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Risk aversion and job mobility

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  • van Huizen, Thomas
  • Alessie, Rob

Abstract

Job mobility is inherently risky as workers have limited ex ante information about the quality of outside jobs. Using a large longitudinal Dutch dataset, which includes data on risk preferences elicited through an (incentivized) lottery-choice experiment, we examine the relation between risk aversion and job mobility. The evidence shows that risk averse workers are less likely to move to other jobs. The results are stronger for male workers and for workers who hold a permanent contract. Our empirical findings indicate that the negative relation between risk aversion and job mobility is driven by the job acceptance rather than the search effort decision.

Suggested Citation

  • van Huizen, Thomas & Alessie, Rob, 2019. "Risk aversion and job mobility," Journal of Economic Behavior & Organization, Elsevier, vol. 164(C), pages 91-106.
  • Handle: RePEc:eee:jeborg:v:164:y:2019:i:c:p:91-106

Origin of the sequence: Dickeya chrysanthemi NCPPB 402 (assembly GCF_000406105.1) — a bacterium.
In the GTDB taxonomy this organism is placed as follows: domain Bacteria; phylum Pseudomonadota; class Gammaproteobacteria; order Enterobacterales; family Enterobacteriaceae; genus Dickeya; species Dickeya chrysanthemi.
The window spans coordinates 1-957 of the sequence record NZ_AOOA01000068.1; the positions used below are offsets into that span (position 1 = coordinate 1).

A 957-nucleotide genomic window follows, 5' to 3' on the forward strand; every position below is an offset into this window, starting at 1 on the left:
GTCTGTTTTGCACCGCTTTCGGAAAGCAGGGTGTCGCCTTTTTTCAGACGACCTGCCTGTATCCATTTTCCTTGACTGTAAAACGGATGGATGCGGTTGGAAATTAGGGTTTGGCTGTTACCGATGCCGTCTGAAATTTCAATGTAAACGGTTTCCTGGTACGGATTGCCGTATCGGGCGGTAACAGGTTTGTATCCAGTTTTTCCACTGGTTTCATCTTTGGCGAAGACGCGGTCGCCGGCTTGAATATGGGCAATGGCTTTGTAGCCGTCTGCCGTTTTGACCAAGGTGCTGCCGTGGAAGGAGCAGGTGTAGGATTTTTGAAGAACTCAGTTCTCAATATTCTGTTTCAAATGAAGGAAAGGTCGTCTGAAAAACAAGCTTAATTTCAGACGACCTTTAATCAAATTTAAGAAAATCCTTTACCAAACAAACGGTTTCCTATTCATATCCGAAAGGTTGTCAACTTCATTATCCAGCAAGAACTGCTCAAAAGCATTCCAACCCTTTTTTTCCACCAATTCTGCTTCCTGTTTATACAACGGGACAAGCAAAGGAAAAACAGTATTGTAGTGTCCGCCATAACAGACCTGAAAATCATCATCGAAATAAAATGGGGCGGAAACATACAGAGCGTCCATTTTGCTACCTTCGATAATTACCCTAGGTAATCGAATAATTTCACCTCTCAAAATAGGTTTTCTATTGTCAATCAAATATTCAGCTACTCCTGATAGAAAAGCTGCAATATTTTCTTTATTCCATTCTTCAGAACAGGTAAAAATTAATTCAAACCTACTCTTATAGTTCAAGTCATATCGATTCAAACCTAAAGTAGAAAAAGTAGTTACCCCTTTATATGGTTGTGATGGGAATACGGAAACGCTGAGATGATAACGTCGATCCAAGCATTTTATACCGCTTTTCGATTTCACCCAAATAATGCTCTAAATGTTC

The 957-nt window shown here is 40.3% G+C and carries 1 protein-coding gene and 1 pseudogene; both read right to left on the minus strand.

DOI: 10.1016/j.jebo.2019.01.021
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    More about this item

    Keywords

    Job mobility; Risk aversion; Job search; Risk preferences;

    JEL classification:

    • C90 - Mathematical and Quantitative Methods - - Design of Experiments - - - General
    • D03 - Microeconomics - - General - - - Behavioral Microeconomics: Underlying Principles
    • D81 - Microeconomics - - Information, Knowledge, and Uncertainty - - - Criteria for Decision-Making under Risk and Uncertainty
    • J62 - Labor and Demographic Economics - - Mobility, Unemployment, Vacancies, and Immigrant Workers - - - Job, Occupational and Intergenerational Mobility; Promotion

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